The Labor of Student Loans

Dyshere Logan, Columnist

When asked to describe NYU, one word comes to mind: expensive. Whether you’re paying out of pocket or through loans, $75,000 a year is a lot of money to spend towards higher education. Many students justify this cost based on future career prospects but some students have to bear the graver consequences of taking on this cost.

To understand how financial constraints affect a person’s experience at NYU, I sat down with a current NYU sophomore dealing with the stress of managing academics, friendships and loans. This person has chosen to remain anonymous for privacy reasons. As a Drama major in the Tisch School of the Arts, the student faces sarcastic comments regarding what she plans to do after college. These comments are a point of insecurity for her because, in practical terms, she’s taking out approximately $70,000 in loans each year to follow her passion.

Due to her outstanding debt, financial burdens are frequently on her mind.

Illustration by Sophia Di Iorio

“I try not to let it affect my personal relationships and studies,” she said. “It is something that I have to think about, however, I try to turn that energy into the motivation to make something for myself because I have so much at risk.”

The optimism is not always present, though.

“I think it’s unfair to the people who have the same passions and desires, if not even more, and can’t pursue it just because of the money aspect,” she said. “I know so many smart people who have to go to community college just because they don’t have the money or can’t take out loans. Community college isn’t bad. It’s just that some people have the potential to go forth and really make a difference in the world, but they can’t because they can’t afford it.”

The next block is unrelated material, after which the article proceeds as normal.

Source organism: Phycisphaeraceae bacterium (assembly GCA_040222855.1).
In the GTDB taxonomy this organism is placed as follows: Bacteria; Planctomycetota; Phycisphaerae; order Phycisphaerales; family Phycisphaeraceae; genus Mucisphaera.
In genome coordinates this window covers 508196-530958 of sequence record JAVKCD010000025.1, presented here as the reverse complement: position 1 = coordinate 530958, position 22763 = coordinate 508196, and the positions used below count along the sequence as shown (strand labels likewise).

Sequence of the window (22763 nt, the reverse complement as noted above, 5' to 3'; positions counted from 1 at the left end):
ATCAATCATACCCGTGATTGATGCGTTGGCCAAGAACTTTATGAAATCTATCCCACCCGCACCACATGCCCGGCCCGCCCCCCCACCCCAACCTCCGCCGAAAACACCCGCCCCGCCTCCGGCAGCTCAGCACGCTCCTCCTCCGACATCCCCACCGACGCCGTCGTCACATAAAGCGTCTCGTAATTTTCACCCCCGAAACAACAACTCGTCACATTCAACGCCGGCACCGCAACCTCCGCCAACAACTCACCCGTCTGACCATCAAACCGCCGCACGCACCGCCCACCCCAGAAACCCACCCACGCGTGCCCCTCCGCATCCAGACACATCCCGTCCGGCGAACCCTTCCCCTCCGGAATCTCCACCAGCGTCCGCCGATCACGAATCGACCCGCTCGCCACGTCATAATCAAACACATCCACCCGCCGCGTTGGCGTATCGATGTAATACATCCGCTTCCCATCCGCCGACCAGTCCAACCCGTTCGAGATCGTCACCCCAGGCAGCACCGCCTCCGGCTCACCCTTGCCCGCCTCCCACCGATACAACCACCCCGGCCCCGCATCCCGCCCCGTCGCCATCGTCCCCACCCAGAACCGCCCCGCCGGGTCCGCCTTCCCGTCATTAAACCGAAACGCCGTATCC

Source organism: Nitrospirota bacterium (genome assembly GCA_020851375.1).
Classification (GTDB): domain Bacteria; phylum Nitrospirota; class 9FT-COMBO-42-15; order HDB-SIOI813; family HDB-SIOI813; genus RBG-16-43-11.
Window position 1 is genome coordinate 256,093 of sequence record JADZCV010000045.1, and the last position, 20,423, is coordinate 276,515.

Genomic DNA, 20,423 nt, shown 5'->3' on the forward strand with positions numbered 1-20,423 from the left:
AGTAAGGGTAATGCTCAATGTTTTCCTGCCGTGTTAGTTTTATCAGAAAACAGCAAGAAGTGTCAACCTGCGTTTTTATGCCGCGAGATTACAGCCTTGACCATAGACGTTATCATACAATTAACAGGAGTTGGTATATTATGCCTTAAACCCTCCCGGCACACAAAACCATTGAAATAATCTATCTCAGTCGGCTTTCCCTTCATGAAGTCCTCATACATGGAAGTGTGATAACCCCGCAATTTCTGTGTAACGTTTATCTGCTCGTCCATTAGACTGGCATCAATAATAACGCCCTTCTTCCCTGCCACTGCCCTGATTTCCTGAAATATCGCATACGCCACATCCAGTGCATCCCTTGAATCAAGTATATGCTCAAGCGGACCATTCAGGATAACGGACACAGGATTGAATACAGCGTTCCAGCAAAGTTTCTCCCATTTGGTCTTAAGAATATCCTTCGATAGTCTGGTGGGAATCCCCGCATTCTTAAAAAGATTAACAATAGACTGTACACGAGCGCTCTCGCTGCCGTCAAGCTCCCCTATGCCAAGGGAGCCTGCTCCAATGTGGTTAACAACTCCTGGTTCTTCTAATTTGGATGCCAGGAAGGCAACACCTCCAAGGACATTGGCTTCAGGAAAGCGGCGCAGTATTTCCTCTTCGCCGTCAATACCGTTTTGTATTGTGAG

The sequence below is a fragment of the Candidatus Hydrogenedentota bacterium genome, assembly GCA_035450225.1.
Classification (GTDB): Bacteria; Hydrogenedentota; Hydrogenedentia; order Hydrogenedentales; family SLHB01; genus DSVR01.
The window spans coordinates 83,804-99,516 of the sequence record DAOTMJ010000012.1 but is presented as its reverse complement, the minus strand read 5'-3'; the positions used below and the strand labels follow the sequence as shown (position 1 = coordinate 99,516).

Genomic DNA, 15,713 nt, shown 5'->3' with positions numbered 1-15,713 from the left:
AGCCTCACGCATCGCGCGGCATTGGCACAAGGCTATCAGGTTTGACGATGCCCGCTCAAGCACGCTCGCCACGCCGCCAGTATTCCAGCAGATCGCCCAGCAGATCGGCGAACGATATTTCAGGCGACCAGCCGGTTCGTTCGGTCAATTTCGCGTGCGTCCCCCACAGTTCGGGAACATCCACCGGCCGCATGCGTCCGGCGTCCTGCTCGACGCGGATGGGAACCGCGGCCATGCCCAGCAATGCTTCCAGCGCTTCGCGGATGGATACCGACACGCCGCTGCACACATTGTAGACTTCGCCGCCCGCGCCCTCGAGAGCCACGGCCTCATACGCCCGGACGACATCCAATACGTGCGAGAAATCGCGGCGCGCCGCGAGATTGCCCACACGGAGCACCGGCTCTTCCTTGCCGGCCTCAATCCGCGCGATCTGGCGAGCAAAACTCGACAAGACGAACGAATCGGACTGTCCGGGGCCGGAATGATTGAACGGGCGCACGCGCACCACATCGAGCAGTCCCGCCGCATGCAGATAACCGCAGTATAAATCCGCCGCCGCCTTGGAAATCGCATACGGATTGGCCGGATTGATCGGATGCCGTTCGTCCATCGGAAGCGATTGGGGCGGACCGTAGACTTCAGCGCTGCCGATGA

Financial struggles similar to what this Tisch student experiences are a reality for many, including those at NYU. The increasing cost of attendance at higher education institutions continually places disadvantages upon bright students without the means to pay for education, resulting in what can be considered as a class barrier. The sooner we acknowledge this, the better.

As students at a top-ranking private university, it can be difficult to contextualize the world beyond the constraints of our nonexistent campus. NYU is far from a shining example of economic diversity. The New York Times reports that 62 percent of NYU’s students come from the top 20 percent highest-earning households in the country, while the bottom 20 percent makes up only 6.1 percent, comparatively.

In terms of financial aid, NYU states they offer an average package of $37,000 a year. However, this still leaves a considerable amount left to be paid. For an institution that managed to raise their endowment by more than $500 million last year, I believe it is feasible to curate a more fiscally diverse student body. NYU has recently announced that the NYU School of Medicine would now be tuition free. This is a step in the right direction, and they have the ability to address similar issues in undergraduate education and they should.

Financial responsibilities and university culture hinder low-income students from attending college, according to a recent article by Forbes. The lack of belonging and isolation that these low-income students face substantiates how higher education institutions under-represent and devalue low-income students in comparison to their middle to upper-class contemporaries.

In a world where higher education and specialization are considered prerequisites for entry-level positions at an increasing number of firms, the nation’s most financially strained are not being equipped with the tools for success in the same volume as their peers. The institutions which we pride ourselves on going to have the means to offer an equitable education to an array of different students, regardless of financial standing.

“At What Cost?” is a testimony-based column which takes the lived experiences of NYU students and connects them to broader societal challenges. As much as we’d like to view NYU as a utopian “safe space,” our fellow students are forced to make difficult choices every day — this is our opportunity to unpack them.

Dyshere Logan is a sophomore at the Stern School of Business studying Finance and Sustainable Business. Email Dyshere at [email protected]

Opinions expressed on the editorial pages are not necessarily those of WSN, and our publication of opinions is not an endorsement of them. 

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